Reverend John Trusler (1735-1820) published books on medicine, farming, history, politeness, law, theology, travel, and gardening. Not content with his work in the church, he studied medicine and may or may not have finished the degree. According to the Oxford DNB, he assumed the title Dr. and described himself as a medical gentleman. In 1766, Jane Hogarth, the artist’s widow, employed Trusler to write moral commentaries on William Hogarth’s prints, which she published as The Works of Mr. Hogarth Moralized.
Dr. Trusler’s preface begins: “So much having been said, in the course of this work, of Mr. Hogarth’s abilities, and excellence; any thing more, on that head, would be deemed tautology. I shall only say … lest I should be condemned for want of taste … that I never designed to point out that which stands so visible to the world, or, pay the public so ill a compliment, as not to imagine them as capable of judging of beauties and deformities, as one that never made them his study.”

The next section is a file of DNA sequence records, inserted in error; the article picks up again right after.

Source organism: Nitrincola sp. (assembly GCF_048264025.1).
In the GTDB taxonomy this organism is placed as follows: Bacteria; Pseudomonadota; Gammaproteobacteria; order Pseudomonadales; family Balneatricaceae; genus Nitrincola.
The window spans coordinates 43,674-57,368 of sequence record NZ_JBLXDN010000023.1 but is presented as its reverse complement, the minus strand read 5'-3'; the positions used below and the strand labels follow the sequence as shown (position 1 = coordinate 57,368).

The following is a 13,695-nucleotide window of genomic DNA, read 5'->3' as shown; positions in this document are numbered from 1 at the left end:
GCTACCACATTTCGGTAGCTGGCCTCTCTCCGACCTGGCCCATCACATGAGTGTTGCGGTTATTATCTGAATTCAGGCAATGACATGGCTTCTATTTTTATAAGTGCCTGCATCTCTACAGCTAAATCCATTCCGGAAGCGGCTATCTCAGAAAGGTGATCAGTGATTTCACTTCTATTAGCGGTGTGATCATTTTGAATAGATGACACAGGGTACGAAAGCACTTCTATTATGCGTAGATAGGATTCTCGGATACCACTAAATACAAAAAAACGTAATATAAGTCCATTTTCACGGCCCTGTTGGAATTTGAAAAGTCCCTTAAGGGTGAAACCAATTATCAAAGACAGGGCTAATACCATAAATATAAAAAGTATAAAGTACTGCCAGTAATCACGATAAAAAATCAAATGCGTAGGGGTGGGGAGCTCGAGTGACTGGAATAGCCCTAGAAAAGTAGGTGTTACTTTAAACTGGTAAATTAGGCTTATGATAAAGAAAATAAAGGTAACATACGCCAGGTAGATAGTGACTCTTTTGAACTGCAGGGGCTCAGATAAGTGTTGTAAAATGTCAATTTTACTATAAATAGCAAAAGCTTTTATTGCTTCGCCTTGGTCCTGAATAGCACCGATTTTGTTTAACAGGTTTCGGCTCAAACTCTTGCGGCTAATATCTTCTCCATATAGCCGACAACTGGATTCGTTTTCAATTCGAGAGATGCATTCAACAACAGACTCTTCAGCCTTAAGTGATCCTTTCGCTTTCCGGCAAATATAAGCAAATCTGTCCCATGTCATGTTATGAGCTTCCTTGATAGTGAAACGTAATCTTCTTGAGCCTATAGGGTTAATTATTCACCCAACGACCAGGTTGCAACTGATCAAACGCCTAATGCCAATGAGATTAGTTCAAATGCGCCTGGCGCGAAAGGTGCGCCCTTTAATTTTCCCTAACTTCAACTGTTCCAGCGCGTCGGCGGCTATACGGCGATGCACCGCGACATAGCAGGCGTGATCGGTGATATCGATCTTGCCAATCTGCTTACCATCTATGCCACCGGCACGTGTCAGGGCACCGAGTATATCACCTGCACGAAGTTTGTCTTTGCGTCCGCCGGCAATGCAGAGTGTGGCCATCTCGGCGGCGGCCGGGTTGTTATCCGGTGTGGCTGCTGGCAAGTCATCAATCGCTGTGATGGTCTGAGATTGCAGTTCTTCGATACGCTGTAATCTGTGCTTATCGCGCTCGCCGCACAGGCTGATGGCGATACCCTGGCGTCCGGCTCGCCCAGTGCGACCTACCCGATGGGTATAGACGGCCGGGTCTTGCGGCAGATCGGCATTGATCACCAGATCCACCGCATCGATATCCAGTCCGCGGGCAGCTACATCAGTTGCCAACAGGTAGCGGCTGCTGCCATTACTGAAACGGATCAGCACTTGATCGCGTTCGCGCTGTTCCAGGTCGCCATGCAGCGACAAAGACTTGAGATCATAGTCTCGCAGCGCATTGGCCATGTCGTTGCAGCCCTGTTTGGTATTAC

The 1831 edition contains eighty original prints after Hogarth, etched by a number of artists including George Cruikshank (1792-1878), who worked on The Company of Undertakers and The Public Lecture.The book was a financial success. “The first edition of this work offered the means of studying our great artist at one-fifth of the expense of any former one—the striking novelty of bringing so singular a collection into a convenient form, and at a price within the reach of all classes, proved so very acceptable to the public, that a fine copy of the perfect work has produced five times its original cost.”